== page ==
While there were several attempts at “outdoor theaters” previously, the first “official” drive-in movie theater wasn’t opened to the public until June 6, 1933, in Camden, NJ. By 1940, there were over 40 drive-ins coast to coast which exploded to over 4,000 nationally in the 1960s.
Drive-in movie theaters became popular for several reasons. Parents could pack up the kids in pajamas and have a night out. Families could enjoy a movie together, without a crying baby annoying other viewers. Drive-in movie theater admissions were often priced “by the car” and were a terrific family value. Drive-in movies were also a great place for couples to get some alone time in the comfort of their own car.
Drive-ins had it all. They had slight hills that would raise your vehicle to an appropriate viewing height. They had relatively inexpensive refreshments (you could also pack your own). Drive-in movie theaters also had personal speakers, restrooms and frequently featured multiple, first-run movies.
In the 1970s, the popularity of drive-in movies began to wane for many reasons. Most blame the introduction of Daylight Savings Time, which pushed back movie start times considerably. VHS tapes were also introduced at this time and increasing gas prices discouraged the use of cars. Increasing land values also made using large swaths of land for drive-in movies impractical.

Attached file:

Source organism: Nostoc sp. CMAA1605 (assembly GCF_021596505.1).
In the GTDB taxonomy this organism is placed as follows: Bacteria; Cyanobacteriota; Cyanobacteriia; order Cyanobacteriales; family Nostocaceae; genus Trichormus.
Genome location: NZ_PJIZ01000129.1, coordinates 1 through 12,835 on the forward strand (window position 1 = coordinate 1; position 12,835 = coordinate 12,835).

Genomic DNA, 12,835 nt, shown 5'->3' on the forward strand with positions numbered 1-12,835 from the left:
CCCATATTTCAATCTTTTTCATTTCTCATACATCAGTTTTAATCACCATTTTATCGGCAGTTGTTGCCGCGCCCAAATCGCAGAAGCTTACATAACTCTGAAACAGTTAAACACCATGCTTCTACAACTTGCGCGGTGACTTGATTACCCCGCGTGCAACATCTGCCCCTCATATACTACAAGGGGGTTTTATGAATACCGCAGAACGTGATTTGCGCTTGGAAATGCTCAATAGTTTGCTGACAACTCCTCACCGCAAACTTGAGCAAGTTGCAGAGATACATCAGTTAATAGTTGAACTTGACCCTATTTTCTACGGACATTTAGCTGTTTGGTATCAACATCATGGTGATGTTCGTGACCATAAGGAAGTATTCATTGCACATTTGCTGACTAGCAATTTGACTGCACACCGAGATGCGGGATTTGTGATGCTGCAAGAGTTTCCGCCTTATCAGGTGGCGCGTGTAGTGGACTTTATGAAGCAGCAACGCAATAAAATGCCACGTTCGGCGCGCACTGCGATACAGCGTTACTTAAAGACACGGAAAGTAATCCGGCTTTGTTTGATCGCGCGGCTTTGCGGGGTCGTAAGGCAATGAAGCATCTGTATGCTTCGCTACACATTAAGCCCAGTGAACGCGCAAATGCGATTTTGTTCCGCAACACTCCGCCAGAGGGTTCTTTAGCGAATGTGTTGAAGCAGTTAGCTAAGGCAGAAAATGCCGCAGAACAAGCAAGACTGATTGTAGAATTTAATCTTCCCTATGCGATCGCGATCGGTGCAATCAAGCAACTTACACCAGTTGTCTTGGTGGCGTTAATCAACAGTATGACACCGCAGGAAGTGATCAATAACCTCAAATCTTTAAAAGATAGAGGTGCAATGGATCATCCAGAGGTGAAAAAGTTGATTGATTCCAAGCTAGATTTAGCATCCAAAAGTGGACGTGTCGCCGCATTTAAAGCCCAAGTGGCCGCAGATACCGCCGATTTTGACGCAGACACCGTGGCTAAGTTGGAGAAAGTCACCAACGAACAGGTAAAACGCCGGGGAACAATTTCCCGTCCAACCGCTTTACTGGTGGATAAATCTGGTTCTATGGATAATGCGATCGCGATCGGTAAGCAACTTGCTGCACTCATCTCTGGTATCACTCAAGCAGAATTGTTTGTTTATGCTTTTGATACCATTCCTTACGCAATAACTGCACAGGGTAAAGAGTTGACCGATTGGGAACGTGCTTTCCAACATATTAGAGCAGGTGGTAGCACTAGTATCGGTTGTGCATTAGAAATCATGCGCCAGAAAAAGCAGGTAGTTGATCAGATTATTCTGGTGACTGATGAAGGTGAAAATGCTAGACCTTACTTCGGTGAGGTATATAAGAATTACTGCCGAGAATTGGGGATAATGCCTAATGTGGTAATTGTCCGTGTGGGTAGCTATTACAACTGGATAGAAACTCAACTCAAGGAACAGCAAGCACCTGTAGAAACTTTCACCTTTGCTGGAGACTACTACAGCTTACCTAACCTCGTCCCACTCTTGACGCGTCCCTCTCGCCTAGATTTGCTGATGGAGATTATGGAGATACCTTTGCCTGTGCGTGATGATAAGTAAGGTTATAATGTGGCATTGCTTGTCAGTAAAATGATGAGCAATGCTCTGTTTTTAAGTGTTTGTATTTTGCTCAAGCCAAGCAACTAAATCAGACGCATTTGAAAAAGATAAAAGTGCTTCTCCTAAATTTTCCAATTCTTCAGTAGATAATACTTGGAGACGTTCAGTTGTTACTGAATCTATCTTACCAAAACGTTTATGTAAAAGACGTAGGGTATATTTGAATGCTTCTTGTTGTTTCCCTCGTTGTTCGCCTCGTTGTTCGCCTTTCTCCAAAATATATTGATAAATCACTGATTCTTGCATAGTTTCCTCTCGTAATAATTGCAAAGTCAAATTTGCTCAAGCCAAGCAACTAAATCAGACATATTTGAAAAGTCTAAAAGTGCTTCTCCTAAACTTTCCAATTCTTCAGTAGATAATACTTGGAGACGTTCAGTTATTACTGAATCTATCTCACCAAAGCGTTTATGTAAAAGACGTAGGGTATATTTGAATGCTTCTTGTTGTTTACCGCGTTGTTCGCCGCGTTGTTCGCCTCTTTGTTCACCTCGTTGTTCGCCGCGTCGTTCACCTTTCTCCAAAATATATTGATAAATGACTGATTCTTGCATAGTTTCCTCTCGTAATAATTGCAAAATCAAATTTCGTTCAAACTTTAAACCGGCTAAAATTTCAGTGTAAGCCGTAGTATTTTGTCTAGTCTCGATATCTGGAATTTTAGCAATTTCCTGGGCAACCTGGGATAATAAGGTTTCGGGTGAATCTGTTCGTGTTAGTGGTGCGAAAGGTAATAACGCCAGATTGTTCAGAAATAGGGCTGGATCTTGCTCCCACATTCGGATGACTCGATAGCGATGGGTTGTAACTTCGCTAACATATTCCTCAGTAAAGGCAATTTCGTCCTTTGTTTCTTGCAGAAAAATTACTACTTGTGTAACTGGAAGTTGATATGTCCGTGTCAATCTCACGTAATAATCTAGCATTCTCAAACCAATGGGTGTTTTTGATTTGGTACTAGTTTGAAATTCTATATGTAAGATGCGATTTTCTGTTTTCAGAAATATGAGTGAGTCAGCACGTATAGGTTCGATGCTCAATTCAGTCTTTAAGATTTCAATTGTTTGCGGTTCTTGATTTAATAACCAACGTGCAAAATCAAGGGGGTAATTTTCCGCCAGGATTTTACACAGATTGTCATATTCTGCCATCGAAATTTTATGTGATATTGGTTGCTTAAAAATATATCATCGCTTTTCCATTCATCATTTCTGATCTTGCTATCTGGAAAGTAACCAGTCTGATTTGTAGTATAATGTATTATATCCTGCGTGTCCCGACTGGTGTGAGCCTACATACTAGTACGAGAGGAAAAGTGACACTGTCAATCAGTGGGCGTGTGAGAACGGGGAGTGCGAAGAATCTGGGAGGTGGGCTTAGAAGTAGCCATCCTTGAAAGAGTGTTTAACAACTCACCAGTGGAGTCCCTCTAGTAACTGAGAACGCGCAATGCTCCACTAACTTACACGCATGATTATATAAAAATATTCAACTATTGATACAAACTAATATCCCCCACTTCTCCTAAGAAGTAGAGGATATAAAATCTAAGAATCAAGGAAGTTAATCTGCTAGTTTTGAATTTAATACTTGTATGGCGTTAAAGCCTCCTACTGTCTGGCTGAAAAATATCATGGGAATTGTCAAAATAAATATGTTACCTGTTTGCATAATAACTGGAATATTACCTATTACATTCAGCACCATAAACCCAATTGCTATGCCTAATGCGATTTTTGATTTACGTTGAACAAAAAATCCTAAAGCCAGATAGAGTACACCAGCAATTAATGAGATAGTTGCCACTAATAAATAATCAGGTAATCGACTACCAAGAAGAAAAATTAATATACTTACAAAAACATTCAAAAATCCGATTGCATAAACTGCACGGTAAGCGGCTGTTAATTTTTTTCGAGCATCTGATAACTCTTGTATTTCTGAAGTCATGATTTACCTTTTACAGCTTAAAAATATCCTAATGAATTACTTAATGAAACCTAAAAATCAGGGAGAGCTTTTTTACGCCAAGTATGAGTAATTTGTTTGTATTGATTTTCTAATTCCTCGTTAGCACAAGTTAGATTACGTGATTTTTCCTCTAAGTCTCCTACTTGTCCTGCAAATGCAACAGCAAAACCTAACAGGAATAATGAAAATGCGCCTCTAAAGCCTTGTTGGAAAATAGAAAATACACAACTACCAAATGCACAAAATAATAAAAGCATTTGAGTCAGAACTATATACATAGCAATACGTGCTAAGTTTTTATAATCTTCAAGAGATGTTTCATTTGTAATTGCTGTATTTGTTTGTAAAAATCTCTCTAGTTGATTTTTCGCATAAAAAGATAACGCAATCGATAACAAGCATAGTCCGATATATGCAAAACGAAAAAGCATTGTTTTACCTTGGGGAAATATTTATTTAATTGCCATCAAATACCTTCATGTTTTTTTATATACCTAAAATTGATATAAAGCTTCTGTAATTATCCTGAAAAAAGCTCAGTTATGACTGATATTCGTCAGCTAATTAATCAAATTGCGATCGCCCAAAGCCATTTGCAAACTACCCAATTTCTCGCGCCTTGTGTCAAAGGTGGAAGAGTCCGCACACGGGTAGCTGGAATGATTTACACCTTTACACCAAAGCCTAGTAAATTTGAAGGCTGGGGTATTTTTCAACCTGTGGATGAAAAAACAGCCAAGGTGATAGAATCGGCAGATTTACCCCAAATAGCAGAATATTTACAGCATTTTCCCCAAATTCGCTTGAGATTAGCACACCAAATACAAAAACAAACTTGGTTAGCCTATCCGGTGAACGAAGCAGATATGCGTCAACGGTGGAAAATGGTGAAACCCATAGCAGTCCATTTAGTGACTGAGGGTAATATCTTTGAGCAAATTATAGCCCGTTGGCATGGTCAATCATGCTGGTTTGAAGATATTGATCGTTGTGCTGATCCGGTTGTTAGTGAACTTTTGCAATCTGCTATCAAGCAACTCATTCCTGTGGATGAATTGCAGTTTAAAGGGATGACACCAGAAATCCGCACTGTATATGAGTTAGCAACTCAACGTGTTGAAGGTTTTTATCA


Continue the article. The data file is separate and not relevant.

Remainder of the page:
The decline was rapid, and today, less than 350 drive-in movie theaters are operating. That has actually dropped about 100 from the year 2000. With the COVID-19 pandemic however, is there a possibility drive-in movie theaters could make a comeback?
Some movie theaters have installed exterior screens to turn free standing traditional movie theaters into drive-ins. Using low power FM transmitters, these theaters transmit quality audio right to customers cars. While customers can appreciate the “social distancing” aspects of these modern drive-in movie theaters, the costs of operation remains a challenge for owners.
First-run movies are expensive to show. The space needed for a drive-in movie theater is significant. There’s the issue of staffing and restrooms to contend with. Plus movie theaters make a significant amount of money from concessions that drive-in customers could avoid by bringing them in themselves.
While there may be a renewed interest in drive-in movie theaters, it is unlikely they will make a significant comeback. If you can, support one of the remaining theaters that may be in your region and relive some terrific memories of the past. You just may create some new ones.
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